Volume 52, Number 11
Public Policy Matters:
Focus on Driver Distraction and Transportation Law
Public Policy on Distracted Driving
By William C. Howell, Chair, Government Relations Committee
Unless you've been in a coma the past couple of months, you're undoubtedly aware that the feds and the media have finally awakened to the serious and growing problem of driver distraction. In this special section, John Lee clearly documents this enlightenment in his report on the high-profile U.S. Department of Transportation (DOT) Distracted Driving Summit. William Horrey provides an update on U.S. federal funding initiatives for surface transportation. Peter Hancock, reporting on the First International Conference on Driver Distraction and Inattention, reminds us that the concern isn't just a domestic one.
It's clear that the field of HF/E has contributed heavily and continues to play an important role in this area. What you probably don't know is the backstory on how HFES has figured into this picture. Although direct cause-effect relations are almost impossible to nail down in public policy developments, we've been actively promoting this issue ever since publication in Human Factors of the special section on driver distraction in 2004 (Vol. 46, No. 4, Winter 2004). I'll summarize a bit of the story here to illustrate how a relatively small organization like HFES can help advance policy and to update you on some post-DOT summit developments.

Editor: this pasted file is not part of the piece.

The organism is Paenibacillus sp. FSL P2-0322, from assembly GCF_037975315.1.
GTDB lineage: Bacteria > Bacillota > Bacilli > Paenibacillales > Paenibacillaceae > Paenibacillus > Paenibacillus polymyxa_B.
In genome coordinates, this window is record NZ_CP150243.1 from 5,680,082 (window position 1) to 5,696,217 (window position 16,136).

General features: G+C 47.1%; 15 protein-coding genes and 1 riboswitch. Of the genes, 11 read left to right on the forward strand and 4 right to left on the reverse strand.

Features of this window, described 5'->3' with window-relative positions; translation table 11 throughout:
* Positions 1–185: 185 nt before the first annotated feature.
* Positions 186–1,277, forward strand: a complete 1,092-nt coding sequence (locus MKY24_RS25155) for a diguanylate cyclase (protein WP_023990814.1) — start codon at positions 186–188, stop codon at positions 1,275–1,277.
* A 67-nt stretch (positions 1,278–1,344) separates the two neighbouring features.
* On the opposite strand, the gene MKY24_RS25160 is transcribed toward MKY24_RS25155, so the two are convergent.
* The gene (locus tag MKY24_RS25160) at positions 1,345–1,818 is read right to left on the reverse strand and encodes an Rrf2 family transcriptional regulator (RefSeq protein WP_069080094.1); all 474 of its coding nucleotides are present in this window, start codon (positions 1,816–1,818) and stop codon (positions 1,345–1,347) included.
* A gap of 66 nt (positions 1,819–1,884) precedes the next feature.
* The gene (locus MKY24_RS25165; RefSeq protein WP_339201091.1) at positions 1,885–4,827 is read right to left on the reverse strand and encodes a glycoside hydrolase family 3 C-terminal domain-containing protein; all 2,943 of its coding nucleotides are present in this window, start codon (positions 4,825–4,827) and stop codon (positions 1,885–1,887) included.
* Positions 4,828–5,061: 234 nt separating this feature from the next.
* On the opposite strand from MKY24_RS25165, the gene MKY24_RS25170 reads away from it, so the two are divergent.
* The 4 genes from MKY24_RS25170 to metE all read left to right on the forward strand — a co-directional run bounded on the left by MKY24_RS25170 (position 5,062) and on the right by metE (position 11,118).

Given the considerable overlap between HF/E and psychology in work bearing on this issue, and that the American Psychological Association (APA) has a large government-relations staff with which HFES has collaborated in the past, we solicited their participation in elevating the policy world's attention to (and investment in addressing) the distraction problem. The APA assigned a well-connected lobbyist, former Senate Appropriations Committee senior staffer Michael Hall, to this effort, and his firm - in collaboration with APA/GR's Geoff Mumford and our own HFES Government Relations Committee - has been shaping and executing advocacy strategy ever since. Space doesn't permit a detailed account of these activities, but they have included working with key congressional offices and agencies on policy objectives that we considered both doable and potentially effective. Among them was pushing for release of a DOT action plan that was prepared in June but has remained on the shelf. It's possible that this nudging - along with some media coverage - had some bearing on DOT Secretary Ray LaHood's renewed interest in the issue and decision to hold the recent summit (from which an updated version of the plan may finally see daylight). Equally important has been the involvement in recent legislative activities.
At this writing, a number of House and Senate bills targeting the distraction problem have been introduced and are making their way through the legislative process. The most promising seems to be Rockefeller/Lautenberg (S.1938). Hearings were held in both the Senate (October 28) and House (October 29) that included testimony from HFES members, and questions were supplied in advance to committee members' offices for use in questioning Secretary LaHood and others. Although I can't go into detail here, it appears that some form of legislation is virtually certain to pass, and the HF/E and psychology perspectives and evidence will be well represented. But if public policy is the proverbial sausage, perhaps this little crack in the factory door will enable you to catch a glimpse of how it's made and how the ingredients from HF/E have been worked into this extremely important batch.
Back to the Table of Contents for the November 2009 HFES Bulletin
Download a .pdf version of this issue
Archive of past HFES Bulletin issues